Sapphire Radeon HD 5850 CrossfireX

Testbed, Temperatures & Synthetic Benchmarks


Our testbed has been configured such to avoid any potential limiting factors that may otherwise stunt the performance of the graphics cards being tested. This in turn may produce an artificial result that implies that CrossfireX offers minimal performance gains when infact it might be quite the opposite. With an Intel Core i7, cycling at a rather frisky 3400MHz we are not particularly worried about a potential bottleneck. All games are tested at a resolution of 1920x1080 .
Intel Core i7 920 @ 3.40GHz
Gigabyte EX58 UD3R LGA1366 Motherboard
6GB Corsair PC3-12800 DDR3 RAM
2x Sapphire HD Radeon HD 5850 1GB GDDR5
Antec Nine Hundred Two Gaming Case
Corsair HX750W ATX2.0 Power Supply Unit
500GB Seagate Barracuda 7200.12 SATA II HDD
LG 22x DVD+/-RW
Windows Vista Home Premium
During full GPU load, our Radeon HD 5850's had reached temperatures of 80*c. While this may seem high, it is well within operating temperatures. Furthermore, we are once again happy to report another quiet cooling solution on an ATi reference heatsink with Catalyst Control Center reporting Fan Duty speeds of just 33%.
Futuremark 3DMark Vantage
3DMark Vantage is an updated and more demanding evolution over the package that it succeeded. Our tests cover the "Performance" setting of the benchmark. The application will output three scores. The first two are CPU and GPU scores, which are formed from various tests that will focus on either of the two (or both). On the basis of those scores, a final "Overall" score is then outputted with a "P" prefix beforehand to denote that the "Performance" setting was applied.
In this Synthetic Benchmark, we see that the Radeon HD 5870 has a fair lead over it's stunted brother in both single and crossfire mode. The HD 5850's scores however are excellent for a £200 graphics card.
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Most Recent Comments

02-11-2009, 19:12:16

Great review as usual Mul. The 5850's look like a good buy! They should be awesome around christmas when the price drops kick in, ATI's cards are the real working class hero's of graphics Quote

02-11-2009, 19:28:23

Originally Posted by name='MeltedDuron'
Great review as usual Mul. The 5850's look like a good buy! They should be awesome around christmas when the price drops kick in, ATI's cards are the real working class hero's of graphics
Cheers MeltedDuron.

As for price drops, I fear it may well go the other way until nVidia has a direct competitor. Given that the production of GeForce GTX 260/275/285's, VAT increases and a (currently) low supply of Cypress cards to meet demand, prices could even rise. We'll see how things pan out though.Quote

02-11-2009, 20:07:35

Great review.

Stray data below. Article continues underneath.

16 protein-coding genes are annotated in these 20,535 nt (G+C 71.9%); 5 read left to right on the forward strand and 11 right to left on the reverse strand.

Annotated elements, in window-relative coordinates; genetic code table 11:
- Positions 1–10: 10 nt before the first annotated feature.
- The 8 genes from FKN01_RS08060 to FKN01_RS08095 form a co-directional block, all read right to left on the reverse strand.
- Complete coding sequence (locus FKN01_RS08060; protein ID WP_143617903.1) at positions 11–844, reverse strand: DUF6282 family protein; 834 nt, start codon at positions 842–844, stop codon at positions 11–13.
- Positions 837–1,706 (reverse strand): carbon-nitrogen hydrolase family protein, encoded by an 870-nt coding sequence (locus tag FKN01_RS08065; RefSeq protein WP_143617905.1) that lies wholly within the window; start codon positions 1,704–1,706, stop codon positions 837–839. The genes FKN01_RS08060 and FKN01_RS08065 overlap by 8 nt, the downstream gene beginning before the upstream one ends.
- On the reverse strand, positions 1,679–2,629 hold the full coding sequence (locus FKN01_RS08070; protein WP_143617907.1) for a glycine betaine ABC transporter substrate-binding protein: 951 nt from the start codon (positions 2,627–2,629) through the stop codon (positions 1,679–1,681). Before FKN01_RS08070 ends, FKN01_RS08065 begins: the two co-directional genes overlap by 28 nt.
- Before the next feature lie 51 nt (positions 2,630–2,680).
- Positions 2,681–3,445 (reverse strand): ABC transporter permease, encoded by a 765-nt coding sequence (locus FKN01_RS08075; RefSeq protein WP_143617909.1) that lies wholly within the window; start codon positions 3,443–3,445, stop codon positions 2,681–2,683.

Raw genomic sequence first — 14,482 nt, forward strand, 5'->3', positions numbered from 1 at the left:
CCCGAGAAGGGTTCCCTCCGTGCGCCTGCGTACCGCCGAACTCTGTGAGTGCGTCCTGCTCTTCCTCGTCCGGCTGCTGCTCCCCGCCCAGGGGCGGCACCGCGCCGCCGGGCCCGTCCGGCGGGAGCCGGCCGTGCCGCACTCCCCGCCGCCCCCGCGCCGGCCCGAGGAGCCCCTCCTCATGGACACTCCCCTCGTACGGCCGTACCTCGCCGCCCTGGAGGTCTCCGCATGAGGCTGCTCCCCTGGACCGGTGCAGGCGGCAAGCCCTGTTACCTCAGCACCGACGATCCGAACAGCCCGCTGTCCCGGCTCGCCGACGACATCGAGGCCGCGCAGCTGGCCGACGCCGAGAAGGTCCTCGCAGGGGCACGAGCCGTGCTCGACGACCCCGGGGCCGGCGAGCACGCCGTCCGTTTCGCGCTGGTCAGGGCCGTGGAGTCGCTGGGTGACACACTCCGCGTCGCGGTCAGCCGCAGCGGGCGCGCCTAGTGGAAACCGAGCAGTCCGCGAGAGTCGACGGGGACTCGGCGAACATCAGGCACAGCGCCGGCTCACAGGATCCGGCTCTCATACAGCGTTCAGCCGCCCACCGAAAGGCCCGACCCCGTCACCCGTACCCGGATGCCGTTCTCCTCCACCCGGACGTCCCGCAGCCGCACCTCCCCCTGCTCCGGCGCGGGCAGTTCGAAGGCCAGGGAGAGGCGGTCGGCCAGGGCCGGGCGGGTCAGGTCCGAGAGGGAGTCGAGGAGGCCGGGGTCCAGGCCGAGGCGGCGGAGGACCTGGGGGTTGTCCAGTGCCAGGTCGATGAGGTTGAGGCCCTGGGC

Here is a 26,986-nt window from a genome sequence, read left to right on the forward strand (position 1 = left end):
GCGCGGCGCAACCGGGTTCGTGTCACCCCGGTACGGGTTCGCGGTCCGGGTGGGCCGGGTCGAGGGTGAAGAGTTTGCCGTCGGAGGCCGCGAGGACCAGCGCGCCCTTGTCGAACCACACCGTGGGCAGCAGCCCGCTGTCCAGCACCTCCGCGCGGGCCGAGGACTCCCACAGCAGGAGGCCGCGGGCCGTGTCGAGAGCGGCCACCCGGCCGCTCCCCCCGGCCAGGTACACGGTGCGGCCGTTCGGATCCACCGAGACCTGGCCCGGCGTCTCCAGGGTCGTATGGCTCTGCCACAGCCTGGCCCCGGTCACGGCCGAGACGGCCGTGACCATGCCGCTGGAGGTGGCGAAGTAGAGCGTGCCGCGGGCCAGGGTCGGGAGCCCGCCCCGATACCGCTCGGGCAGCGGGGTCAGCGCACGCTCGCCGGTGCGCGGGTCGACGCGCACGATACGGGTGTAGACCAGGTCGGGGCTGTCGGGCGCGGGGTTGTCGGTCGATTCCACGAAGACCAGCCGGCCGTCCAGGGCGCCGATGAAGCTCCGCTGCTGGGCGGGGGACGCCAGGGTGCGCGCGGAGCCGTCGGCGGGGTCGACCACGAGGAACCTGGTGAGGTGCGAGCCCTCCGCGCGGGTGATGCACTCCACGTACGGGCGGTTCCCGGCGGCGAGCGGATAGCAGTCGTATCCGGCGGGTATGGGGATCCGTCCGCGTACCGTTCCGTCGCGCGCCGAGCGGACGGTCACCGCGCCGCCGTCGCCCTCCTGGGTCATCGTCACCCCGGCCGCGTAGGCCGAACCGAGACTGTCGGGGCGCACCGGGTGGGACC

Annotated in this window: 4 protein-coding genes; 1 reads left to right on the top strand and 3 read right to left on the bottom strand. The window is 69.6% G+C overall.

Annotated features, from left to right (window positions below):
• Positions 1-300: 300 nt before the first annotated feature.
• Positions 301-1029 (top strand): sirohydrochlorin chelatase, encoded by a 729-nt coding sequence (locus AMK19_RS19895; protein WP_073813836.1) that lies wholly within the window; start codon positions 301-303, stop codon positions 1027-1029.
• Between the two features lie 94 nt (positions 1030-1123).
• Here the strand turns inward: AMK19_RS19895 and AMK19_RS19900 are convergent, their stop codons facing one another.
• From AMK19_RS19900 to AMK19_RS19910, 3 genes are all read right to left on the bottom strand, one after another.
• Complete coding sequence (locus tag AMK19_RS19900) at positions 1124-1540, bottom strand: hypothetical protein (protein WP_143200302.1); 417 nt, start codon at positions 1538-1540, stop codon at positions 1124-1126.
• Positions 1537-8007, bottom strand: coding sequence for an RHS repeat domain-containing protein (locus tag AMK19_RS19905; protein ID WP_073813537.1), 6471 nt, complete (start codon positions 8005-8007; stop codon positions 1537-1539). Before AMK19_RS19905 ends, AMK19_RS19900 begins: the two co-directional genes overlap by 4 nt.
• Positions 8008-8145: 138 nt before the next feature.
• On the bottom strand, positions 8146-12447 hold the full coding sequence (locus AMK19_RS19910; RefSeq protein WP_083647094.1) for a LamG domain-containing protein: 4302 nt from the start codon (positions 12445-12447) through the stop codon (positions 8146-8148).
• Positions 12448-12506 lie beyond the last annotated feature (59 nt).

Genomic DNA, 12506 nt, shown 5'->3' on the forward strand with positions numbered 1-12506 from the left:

Got a few questions I'm not sure of:

  • Is the difference between the 5850 & 5870 purely clock speed, or is there something capability-wize the 5870 can do that the 5850 can't ?

  • Why does the i7 cpu score in the FutureMark benchie vary so much with the differing 4 setups ?

Unless there's a non-clock answer to the 1st question, I don't see any point in any1 buying 2x 5870 to xfire. There's a difference of some %age of fps in games that the 2x 5850 are already scoring over 100s. To that end, I don't see the cream.

Need to revisit this once there are some/few Dx11 comparisons to be had. Making comparisons of these cards in Dx10 at best doesn't seem to present much visible differences.

Decent card on the face of it. Nothing being made of AMD scoring nice pricing, and perhaps more to come, from the fact they have the only Dx11 out in this window. We know it would, and will, be different in a months time, and I'm sure there will be some shouting from the roof tops then - especially when these cards get cut.Quote

02-11-2009, 20:24:58

Cheers for your thoughts Rastalovich,

The answer to the first question is no unfortunately. Aside Frequencies, the 5850 variant of the Cypress core has 8 5 Way Shading Units disabled, resulting in a 1440 Stream Processors overall, which is 10% less than the HD 5870 at 1600. The consequence is that you'd need to push a HD 5850 to slightly higher core frequencies in order to match the HD 5870.

As for the second question, I'm unsure as to why the CPU Score varied so much. Identical testbeds were used, and the same goes for the drivers.

With regards to revisiting these cards with DX11 hits, I completely agree. Quote

02-11-2009, 20:28:55

The variation of the cpu score concerns me.

If u were to lay out a flat comparison of 5850/5870/5890, I'd personal need a serious answer to why the likes of the i7 cpus are either being held back or being used to bolster deficiencies.

Moreover, would it mean that if u had Quote

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